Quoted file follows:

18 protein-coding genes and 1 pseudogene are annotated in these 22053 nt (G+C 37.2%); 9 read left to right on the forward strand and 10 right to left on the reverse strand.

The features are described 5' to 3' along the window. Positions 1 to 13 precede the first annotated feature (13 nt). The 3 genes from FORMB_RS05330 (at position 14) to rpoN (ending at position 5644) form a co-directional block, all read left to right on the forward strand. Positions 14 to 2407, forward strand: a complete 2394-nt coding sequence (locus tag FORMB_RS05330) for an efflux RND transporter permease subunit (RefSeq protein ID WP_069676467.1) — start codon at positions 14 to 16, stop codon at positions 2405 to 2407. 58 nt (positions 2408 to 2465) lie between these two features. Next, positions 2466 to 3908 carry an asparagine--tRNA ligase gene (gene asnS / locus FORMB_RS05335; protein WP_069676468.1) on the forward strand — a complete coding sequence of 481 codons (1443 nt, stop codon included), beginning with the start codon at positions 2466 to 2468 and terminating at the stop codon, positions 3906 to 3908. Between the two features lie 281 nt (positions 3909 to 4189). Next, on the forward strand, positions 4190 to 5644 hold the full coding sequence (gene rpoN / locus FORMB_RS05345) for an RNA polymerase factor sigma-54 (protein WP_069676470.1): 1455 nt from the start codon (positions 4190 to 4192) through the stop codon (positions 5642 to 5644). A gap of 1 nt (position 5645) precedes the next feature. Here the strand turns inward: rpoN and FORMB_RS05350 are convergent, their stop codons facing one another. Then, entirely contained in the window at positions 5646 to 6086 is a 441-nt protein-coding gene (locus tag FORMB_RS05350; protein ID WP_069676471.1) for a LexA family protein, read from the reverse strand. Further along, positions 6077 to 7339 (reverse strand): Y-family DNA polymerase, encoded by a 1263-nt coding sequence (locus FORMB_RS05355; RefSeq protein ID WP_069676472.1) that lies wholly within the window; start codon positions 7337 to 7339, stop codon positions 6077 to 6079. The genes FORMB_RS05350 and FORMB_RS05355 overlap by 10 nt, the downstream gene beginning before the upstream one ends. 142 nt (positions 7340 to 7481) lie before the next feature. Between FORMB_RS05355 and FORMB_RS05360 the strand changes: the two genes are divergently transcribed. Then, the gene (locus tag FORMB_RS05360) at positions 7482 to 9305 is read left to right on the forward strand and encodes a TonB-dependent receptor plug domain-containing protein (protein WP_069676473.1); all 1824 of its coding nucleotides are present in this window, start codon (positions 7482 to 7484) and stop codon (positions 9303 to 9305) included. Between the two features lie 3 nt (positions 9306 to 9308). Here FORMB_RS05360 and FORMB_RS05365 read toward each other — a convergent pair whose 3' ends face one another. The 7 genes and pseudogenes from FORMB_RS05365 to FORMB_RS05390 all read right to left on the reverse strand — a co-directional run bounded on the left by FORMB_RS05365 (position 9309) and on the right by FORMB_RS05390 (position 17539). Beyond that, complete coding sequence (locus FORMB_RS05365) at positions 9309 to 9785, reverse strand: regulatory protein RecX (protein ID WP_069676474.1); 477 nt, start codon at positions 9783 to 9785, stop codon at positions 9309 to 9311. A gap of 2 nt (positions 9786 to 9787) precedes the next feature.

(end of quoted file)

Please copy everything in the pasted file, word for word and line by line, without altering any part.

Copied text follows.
18 protein-coding genes and 1 pseudogene are annotated in these 22053 nt (G+C 37.2%); 9 read left to right on the forward strand and 10 right to left on the reverse strand.

The features are described 5' to 3' along the window. Positions 1 to 13 precede the first annotated feature (13 nt). The 3 genes from FORMB_RS05330 (at position 14) to rpoN (ending at position 5644) form a co-directional block, all read left to right on the forward strand. Positions 14 to 2407, forward strand: a complete 2394-nt coding sequence (locus tag FORMB_RS05330) for an efflux RND transporter permease subunit (RefSeq protein ID WP_069676467.1) — start codon at positions 14 to 16, stop codon at positions 2405 to 2407. 58 nt (positions 2408 to 2465) lie between these two features. Next, positions 2466 to 3908 carry an asparagine--tRNA ligase gene (gene asnS / locus FORMB_RS05335; protein WP_069676468.1) on the forward strand — a complete coding sequence of 481 codons (1443 nt, stop codon included), beginning with the start codon at positions 2466 to 2468 and terminating at the stop codon, positions 3906 to 3908. Between the two features lie 281 nt (positions 3909 to 4189). Next, on the forward strand, positions 4190 to 5644 hold the full coding sequence (gene rpoN / locus FORMB_RS05345) for an RNA polymerase factor sigma-54 (protein WP_069676470.1): 1455 nt from the start codon (positions 4190 to 4192) through the stop codon (positions 5642 to 5644). A gap of 1 nt (position 5645) precedes the next feature. Here the strand turns inward: rpoN and FORMB_RS05350 are convergent, their stop codons facing one another. Then, entirely contained in the window at positions 5646 to 6086 is a 441-nt protein-coding gene (locus tag FORMB_RS05350; protein ID WP_069676471.1) for a LexA family protein, read from the reverse strand. Further along, positions 6077 to 7339 (reverse strand): Y-family DNA polymerase, encoded by a 1263-nt coding sequence (locus FORMB_RS05355; RefSeq protein ID WP_069676472.1) that lies wholly within the window; start codon positions 7337 to 7339, stop codon positions 6077 to 6079. The genes FORMB_RS05350 and FORMB_RS05355 overlap by 10 nt, the downstream gene beginning before the upstream one ends. 142 nt (positions 7340 to 7481) lie before the next feature. Between FORMB_RS05355 and FORMB_RS05360 the strand changes: the two genes are divergently transcribed. Then, the gene (locus tag FORMB_RS05360) at positions 7482 to 9305 is read left to right on the forward strand and encodes a TonB-dependent receptor plug domain-containing protein (protein WP_069676473.1); all 1824 of its coding nucleotides are present in this window, start codon (positions 7482 to 7484) and stop codon (positions 9303 to 9305) included. Between the two features lie 3 nt (positions 9306 to 9308). Here FORMB_RS05360 and FORMB_RS05365 read toward each other — a convergent pair whose 3' ends face one another. The 7 genes and pseudogenes from FORMB_RS05365 to FORMB_RS05390 all read right to left on the reverse strand — a co-directional run bounded on the left by FORMB_RS05365 (position 9309) and on the right by FORMB_RS05390 (position 17539). Beyond that, complete coding sequence (locus FORMB_RS05365) at positions 9309 to 9785, reverse strand: regulatory protein RecX (protein ID WP_069676474.1); 477 nt, start codon at positions 9783 to 9785, stop codon at positions 9309 to 9311. A gap of 2 nt (positions 9786 to 9787) precedes the next feature.